The next milestone in gaming will not be some innovative new step in how to make the FPS an ever evolving genre. Or a way to make the cleverest AI that learns and adapts to how you play. It certainly won’t be graphical, and controller peripherals that immerse you more in the game are neither needed or going to be with us any time soon. No, the next huge step in game development will be the procedurally generated story.
We have it already, in infant form. Games like the Total War series, or the ever alluring Mount & Blade have randomisation at their heart, and each time you play the game the ‘story’ is entirely different. Left 4 Dead features the same thing, but it’s all specifically structured around the game, and limited by the coding and intentions of the developers. You can fight the zombie hordes however you want to, but you still gotta fight ’em.
I’m looking forward. There are a few titles on the horizon that look astoundingly brilliant, if only because they have the potential to be so huge, mainly down to their procedural hearts. Love, the MMO, is one. Subversion is another. Infinity, the space based MMO, is another. Of the three, though, Subversion has me most intrigued, if only because there is so little out there about it. Can it match the procedural world it’s creating with similarly complex AI? If it can, I think it’s going to have a massive impact on gaming as a whole, but the indie scene in particular. Why hire dozens of artists and modelers when you can just code a program to do it all for you? The mountain that took a graphical artist a month to carve out of nothing takes the computer a few minutes to form. But this is all terrain, and while we’re all very excited about terrain, it’s what happens on it that’s really important.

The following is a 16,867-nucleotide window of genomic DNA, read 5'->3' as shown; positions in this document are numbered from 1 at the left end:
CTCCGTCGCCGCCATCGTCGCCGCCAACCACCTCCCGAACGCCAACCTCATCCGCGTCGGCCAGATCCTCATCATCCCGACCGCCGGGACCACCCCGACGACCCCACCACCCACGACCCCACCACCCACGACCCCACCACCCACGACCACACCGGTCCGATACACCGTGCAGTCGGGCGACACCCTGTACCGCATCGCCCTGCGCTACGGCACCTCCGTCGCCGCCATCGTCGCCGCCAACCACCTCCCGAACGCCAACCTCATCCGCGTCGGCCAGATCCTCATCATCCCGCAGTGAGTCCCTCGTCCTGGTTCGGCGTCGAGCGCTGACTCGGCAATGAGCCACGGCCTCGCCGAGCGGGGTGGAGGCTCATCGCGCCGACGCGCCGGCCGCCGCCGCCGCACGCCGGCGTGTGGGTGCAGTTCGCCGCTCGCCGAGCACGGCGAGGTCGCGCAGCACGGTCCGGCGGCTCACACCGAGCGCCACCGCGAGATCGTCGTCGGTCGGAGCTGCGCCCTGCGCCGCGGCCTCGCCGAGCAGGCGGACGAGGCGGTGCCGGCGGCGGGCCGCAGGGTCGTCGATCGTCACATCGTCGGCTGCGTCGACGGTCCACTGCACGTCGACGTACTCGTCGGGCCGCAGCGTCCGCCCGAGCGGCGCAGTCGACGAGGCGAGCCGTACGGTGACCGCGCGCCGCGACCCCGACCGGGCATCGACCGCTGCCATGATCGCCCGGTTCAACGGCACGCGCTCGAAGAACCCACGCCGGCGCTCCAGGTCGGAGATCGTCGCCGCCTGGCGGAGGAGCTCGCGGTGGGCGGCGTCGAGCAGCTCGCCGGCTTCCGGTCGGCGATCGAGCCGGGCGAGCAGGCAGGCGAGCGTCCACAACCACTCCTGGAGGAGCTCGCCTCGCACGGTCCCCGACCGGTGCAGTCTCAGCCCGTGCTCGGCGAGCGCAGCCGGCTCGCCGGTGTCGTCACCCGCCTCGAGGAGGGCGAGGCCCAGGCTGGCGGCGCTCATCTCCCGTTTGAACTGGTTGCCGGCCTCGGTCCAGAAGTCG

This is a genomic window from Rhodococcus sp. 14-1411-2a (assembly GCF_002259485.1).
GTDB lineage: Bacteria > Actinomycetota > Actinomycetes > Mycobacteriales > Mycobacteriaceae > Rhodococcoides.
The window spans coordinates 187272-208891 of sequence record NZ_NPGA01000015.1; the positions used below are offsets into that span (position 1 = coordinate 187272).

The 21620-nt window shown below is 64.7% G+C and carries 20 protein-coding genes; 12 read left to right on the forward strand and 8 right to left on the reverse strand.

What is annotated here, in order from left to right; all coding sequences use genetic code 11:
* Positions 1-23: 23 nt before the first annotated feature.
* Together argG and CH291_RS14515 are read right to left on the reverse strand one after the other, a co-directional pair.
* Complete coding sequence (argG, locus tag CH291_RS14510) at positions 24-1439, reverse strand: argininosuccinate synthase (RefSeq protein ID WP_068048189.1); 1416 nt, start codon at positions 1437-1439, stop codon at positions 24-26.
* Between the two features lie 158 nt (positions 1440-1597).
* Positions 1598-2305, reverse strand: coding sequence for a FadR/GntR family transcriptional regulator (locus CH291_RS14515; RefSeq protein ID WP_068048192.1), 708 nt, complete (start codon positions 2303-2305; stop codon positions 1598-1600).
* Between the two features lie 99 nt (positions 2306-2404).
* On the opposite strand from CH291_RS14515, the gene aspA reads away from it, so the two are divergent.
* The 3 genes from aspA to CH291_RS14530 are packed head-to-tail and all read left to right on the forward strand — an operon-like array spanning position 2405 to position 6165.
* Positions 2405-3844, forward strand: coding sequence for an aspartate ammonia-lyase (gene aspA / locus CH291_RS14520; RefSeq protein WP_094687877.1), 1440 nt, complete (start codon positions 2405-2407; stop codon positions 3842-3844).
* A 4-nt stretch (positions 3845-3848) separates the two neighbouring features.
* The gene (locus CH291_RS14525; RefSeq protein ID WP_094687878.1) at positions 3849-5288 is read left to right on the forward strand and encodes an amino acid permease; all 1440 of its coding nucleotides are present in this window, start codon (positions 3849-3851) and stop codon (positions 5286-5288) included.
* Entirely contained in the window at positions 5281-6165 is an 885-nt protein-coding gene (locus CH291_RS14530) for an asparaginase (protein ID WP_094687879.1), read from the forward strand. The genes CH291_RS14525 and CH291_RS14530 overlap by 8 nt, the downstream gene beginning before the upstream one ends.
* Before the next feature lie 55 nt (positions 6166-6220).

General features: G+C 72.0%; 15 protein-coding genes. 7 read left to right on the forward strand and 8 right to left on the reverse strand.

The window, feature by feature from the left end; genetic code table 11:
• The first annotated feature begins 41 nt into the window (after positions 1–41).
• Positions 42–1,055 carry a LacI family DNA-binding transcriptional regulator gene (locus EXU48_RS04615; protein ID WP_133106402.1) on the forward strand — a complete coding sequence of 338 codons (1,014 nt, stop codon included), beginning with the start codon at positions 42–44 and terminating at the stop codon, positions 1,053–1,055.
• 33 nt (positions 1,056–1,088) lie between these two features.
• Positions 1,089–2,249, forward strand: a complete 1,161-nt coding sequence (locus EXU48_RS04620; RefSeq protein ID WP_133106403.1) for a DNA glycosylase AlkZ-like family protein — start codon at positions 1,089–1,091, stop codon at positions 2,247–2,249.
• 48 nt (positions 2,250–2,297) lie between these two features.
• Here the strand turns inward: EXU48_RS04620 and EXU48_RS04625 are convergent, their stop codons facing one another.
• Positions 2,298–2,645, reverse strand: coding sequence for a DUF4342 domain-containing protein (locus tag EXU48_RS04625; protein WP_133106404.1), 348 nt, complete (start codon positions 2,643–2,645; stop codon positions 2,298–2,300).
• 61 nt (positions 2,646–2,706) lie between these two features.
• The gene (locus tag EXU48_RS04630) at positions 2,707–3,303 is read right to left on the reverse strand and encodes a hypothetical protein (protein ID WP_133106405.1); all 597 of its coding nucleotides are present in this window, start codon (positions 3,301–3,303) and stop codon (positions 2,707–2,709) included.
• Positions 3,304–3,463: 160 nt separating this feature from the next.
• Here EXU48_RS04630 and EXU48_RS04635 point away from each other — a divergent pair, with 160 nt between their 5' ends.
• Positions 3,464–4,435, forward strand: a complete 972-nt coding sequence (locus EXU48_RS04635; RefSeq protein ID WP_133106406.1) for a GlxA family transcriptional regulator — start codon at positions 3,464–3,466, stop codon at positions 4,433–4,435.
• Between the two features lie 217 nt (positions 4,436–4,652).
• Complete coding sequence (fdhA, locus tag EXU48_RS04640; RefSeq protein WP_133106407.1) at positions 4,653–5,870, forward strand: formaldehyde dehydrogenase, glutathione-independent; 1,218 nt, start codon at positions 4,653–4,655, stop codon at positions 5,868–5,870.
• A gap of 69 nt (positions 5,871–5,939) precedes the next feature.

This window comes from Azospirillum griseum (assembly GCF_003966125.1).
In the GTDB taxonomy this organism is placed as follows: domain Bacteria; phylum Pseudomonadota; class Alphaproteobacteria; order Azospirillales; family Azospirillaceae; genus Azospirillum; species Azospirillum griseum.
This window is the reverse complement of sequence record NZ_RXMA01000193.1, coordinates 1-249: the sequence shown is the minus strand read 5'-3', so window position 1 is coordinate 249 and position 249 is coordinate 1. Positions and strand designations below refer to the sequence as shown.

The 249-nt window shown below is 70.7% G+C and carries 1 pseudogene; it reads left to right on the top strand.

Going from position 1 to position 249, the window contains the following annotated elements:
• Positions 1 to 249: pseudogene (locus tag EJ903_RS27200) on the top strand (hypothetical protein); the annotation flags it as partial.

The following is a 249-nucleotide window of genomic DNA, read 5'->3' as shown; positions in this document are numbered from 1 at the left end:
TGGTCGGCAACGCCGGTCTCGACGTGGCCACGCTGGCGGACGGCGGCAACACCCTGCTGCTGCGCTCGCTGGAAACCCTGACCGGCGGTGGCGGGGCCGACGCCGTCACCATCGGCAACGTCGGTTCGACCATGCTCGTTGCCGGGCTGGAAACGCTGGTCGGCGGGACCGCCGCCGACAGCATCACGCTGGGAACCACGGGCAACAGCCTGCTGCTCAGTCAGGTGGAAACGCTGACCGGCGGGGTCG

If we can apply the skills we have at making the world completely random to making the story truly brilliant while at the same time being random, we’ll have our gaming holy grail. A story that is entirely different every time you play, in a world that’s similarly random? I’m there faster than a motorised snake running from a mongoose on a motorbike. It shouldn’t be as hard as it seems, either. Homer has already shown us that there are only so many different types of story that can be told; you could just limit it to one of those and you’d still have an entirely compelling experience. Similarly, each story outside of modernism and absurdism follows the same format, more or less; there is the status quo, which is then disturbed somehow, the protagonist goes on some form of journey, becomes older, wiser, and then confronts something/one and there is a resolution. All you have to do is have your world feed in and out of that, and viola, you have something that will never be traded in, something that shall never gather dust on the shelf.
There are problems. Why would a developer want you to only ever play one game again? Revenue would dry up, and the industry could well crumble. But then, everyone has an imagination (well, most of us), and a few of us can write reasonably interesting short stories, and yet we still read those of others. There is still a place for the linear game, it would just be dwarfed by the brilliance of the truly procedural game. The other main problem is having a convincing and compelling story. It may not work every time, and I’m sure there would be a few dud runs. Similarly, how do we even know that a computer can craft a convincing story? Sure, they can play chess, but can you reduce something like a game of Final Fantasy to an algorithm? Ok, maybe that was a bad example.
Regardless of whether it works or not, I want it to be tried, if only to tick it off as an option that is a dead end. The potential is frankly mind boggling, and it would be worth it just to see what happens. We’re getting better at generating the worlds; let’s see what we can do when we turn our minds to the story, the characters, hell, even the gameplay mechanics. It’s all out there, waiting for someone far cleverer than myself to code it and watch with satisfied glee as it all comes together.